West Nile Virus
Most people with WNV have no symptoms. About 20% of the people who become infected with WNV develop flu-like symptoms such as:
- Fever and chills
- Muscle pain
- Nausea and vomiting
- Swollen lymph nodes
- Eye inflammation—conjunctivitis
Symptoms may appear within 2-6 days and can last from a few days to several weeks.
A small number of people with WNV will develop serious, neurological symptoms. These symptoms may include:
- High fever
- Stiff neck
- Vision loss
- Severe muscle weakness
These serious symptoms need immediate medical care.
In addition to taking your medical history and doing a physical exam, your doctor will ask you:
- What kind of symptoms you are experiencing
- Where you have been living or traveling to
- Whether you have been exposed to mosquitoes
A blood test is commonly used to confirm the diagnosis of WNV. Depending on the symptoms that you have, your doctor may order other tests, such as:
- MRI scan
- Cerebrospinal fluid tests to evaluate the fluid that surrounds the brain and spinal cord
Treatment for WNV focuses on supportive care. Depending on your symptoms your doctor may recommend:
- Pain relievers
- Antiemetics to reduce nausea and vomiting
If you are dehydrated, you may need to drink an oral rehydration solution or have fluid delivered through an IV.
Treatment for severe symptoms may include:
- Breathing support—mechanical ventilation
- Medication to control seizures
- Medication to decrease brain swelling
The best preventive measure is to avoid mosquito bites. Prevention steps include:
- Avoid outdoor activities at dawn or dusk.
- Wear long pants and long-sleeve shirts when outdoors.
- Use an insect repellent with DEET.
- Repair screens to prevent mosquitoes from entering the house.
- Use proper mosquito netting at night. Look for netting treated with insecticide.
- Remove standing water to prevent mosquito breeding. Empty items like bird baths and gutters around your house.
Mosquitoes pick up the WNV by biting infected birds. If you see a dead bird, call the public health department. Do not touch the dead bird unless you are wearing disposable gloves.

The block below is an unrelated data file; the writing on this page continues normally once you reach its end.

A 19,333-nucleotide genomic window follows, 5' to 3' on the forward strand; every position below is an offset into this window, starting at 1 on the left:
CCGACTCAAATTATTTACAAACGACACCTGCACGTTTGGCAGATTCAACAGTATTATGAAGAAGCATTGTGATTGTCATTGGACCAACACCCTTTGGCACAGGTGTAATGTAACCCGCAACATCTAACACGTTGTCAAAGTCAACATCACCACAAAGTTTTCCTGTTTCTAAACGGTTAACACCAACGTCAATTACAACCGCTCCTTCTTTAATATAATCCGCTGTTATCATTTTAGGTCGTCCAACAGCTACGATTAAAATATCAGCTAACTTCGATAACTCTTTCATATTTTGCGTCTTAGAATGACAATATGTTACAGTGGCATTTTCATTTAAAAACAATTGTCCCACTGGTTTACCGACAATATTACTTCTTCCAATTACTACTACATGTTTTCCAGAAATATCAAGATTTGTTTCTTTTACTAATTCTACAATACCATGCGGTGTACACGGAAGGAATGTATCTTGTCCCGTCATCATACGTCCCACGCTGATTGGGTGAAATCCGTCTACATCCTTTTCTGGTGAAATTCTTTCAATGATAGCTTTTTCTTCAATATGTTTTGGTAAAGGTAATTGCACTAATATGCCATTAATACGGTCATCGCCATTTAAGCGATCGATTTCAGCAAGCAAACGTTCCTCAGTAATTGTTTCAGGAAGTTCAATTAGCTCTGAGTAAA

This content is reviewed regularly and is updated when new and relevant evidence is made available. This information is neither intended nor implied to be a substitute for professional medical advice. Always seek the advice of your physician or other qualified health provider prior to starting any new treatment or with questions regarding a medical condition.
Edits to original content made by Denver Health.
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Centers for Disease Control and Prevention http://www.cdc.gov
National Library of Medicine http://www.nlm.nih.gov
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Healthy Alberta http://www.healthyalberta.com
West Nile virus infection. EBSCO DynaMed Plus website. Available at: http://www.dynamed.com/topics/dmp~AN~T114644/West-Nile-virus-infection . Updated July 21, 2016. Accessed September 23, 2016.
West Nile virus: What you need to know. Centers for Disease Control and Prevention website. Available at: http://www.cdc.gov/westnile/index.html. Updated September 12, 2012. Accessed May 21, 2013.
10/1/2013 DynaMed Plus Systematic Literature Surveillance http://www.dynamed.com/topics/dmp~AN~T114644/West-Nile-virus-infection : Reimer LJ, Thomsen EK, et al. Insecticidal bed nets and filariasis transmission in Papua New Guinea. N Eng J Med. 2013;369(8):745-753.